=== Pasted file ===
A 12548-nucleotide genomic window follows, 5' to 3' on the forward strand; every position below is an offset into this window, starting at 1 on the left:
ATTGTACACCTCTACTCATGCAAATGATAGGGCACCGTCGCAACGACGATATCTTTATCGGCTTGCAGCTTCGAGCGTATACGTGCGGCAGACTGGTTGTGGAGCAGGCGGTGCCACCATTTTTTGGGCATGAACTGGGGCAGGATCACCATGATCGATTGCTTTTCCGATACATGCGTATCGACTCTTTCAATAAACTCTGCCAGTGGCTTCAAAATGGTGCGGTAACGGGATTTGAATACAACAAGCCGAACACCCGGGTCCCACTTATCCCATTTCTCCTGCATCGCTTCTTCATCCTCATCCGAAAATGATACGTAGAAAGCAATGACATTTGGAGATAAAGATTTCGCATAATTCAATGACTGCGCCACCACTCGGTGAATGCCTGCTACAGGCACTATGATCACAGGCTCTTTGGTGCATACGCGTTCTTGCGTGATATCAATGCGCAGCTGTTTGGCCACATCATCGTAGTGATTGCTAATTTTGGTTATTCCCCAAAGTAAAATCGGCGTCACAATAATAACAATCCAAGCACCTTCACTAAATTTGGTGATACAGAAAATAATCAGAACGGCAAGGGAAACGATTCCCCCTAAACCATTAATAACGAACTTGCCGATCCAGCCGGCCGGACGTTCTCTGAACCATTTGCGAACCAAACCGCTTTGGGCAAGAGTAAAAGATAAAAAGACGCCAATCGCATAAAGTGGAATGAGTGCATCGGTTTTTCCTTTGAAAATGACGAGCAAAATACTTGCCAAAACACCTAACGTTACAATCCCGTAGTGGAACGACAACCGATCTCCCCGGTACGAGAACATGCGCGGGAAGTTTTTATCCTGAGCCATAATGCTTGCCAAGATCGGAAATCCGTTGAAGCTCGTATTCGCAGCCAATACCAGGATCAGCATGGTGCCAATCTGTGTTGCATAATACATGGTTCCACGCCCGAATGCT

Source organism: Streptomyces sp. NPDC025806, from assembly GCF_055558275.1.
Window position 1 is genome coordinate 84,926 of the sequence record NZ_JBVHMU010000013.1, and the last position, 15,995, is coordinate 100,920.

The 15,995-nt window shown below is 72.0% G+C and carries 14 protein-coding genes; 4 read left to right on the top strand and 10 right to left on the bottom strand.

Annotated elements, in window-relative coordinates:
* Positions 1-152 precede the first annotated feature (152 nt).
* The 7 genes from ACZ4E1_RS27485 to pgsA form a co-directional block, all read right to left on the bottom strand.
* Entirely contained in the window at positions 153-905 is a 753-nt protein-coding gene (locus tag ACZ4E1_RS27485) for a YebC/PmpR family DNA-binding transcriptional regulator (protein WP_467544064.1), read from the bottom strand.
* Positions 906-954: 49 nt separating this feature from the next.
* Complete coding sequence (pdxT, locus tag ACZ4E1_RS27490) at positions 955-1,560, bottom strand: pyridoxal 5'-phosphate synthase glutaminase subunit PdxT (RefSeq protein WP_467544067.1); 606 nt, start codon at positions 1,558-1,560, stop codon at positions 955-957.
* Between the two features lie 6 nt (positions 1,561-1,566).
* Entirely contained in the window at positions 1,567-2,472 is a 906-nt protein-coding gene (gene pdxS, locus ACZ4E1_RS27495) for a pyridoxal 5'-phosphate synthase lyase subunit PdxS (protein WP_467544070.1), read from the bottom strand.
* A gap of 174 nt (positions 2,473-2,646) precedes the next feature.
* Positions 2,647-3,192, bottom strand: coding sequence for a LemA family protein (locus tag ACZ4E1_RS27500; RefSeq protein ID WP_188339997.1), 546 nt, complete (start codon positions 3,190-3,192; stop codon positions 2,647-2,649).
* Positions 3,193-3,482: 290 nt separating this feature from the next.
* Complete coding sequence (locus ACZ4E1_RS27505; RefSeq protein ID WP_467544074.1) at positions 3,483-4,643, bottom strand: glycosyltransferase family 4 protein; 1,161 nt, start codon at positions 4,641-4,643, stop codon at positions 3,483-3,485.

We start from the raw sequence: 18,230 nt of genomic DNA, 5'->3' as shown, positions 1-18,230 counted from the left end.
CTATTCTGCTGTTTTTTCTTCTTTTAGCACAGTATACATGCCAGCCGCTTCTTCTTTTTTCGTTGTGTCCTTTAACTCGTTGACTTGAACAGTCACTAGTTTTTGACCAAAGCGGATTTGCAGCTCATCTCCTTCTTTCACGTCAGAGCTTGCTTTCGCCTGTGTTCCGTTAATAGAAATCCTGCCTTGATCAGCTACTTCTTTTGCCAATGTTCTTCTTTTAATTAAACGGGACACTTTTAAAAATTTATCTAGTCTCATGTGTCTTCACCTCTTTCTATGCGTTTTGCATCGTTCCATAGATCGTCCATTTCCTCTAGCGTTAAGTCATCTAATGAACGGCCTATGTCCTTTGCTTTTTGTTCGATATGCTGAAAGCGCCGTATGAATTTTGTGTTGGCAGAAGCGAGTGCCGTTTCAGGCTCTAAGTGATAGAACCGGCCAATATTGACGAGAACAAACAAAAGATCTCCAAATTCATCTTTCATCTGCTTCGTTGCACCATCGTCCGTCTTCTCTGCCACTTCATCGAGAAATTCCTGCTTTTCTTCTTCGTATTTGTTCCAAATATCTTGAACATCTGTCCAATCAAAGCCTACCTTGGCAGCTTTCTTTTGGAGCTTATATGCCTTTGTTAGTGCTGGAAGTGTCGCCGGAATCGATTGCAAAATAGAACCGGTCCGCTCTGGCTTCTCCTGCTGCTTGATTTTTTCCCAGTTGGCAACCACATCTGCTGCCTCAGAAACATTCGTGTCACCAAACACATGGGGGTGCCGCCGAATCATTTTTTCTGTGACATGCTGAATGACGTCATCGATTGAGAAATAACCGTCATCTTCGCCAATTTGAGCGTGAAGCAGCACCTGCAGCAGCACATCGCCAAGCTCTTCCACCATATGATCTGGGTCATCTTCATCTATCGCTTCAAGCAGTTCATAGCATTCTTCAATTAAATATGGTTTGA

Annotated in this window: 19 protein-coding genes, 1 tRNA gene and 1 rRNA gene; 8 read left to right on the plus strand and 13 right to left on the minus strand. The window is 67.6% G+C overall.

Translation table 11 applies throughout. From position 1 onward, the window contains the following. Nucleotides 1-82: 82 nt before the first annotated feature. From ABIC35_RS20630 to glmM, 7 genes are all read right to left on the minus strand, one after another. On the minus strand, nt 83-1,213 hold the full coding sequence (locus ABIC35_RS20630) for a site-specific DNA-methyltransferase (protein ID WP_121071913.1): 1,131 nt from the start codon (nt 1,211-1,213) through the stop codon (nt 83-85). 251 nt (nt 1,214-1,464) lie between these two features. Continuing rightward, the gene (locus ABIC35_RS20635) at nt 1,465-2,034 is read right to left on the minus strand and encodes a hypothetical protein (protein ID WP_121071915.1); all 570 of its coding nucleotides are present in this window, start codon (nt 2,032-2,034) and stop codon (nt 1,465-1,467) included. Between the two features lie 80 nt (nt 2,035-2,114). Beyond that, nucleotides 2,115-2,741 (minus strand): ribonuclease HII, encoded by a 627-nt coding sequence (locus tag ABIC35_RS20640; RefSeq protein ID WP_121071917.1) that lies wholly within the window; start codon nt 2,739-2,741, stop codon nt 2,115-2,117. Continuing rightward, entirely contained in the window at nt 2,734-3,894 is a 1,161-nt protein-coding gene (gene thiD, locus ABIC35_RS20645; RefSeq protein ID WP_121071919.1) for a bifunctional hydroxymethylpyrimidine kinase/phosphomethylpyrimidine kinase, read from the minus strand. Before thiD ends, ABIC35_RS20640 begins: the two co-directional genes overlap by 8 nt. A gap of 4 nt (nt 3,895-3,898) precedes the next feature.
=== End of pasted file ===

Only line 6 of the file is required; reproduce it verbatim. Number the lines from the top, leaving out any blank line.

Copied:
Annotated elements, in window-relative coordinates: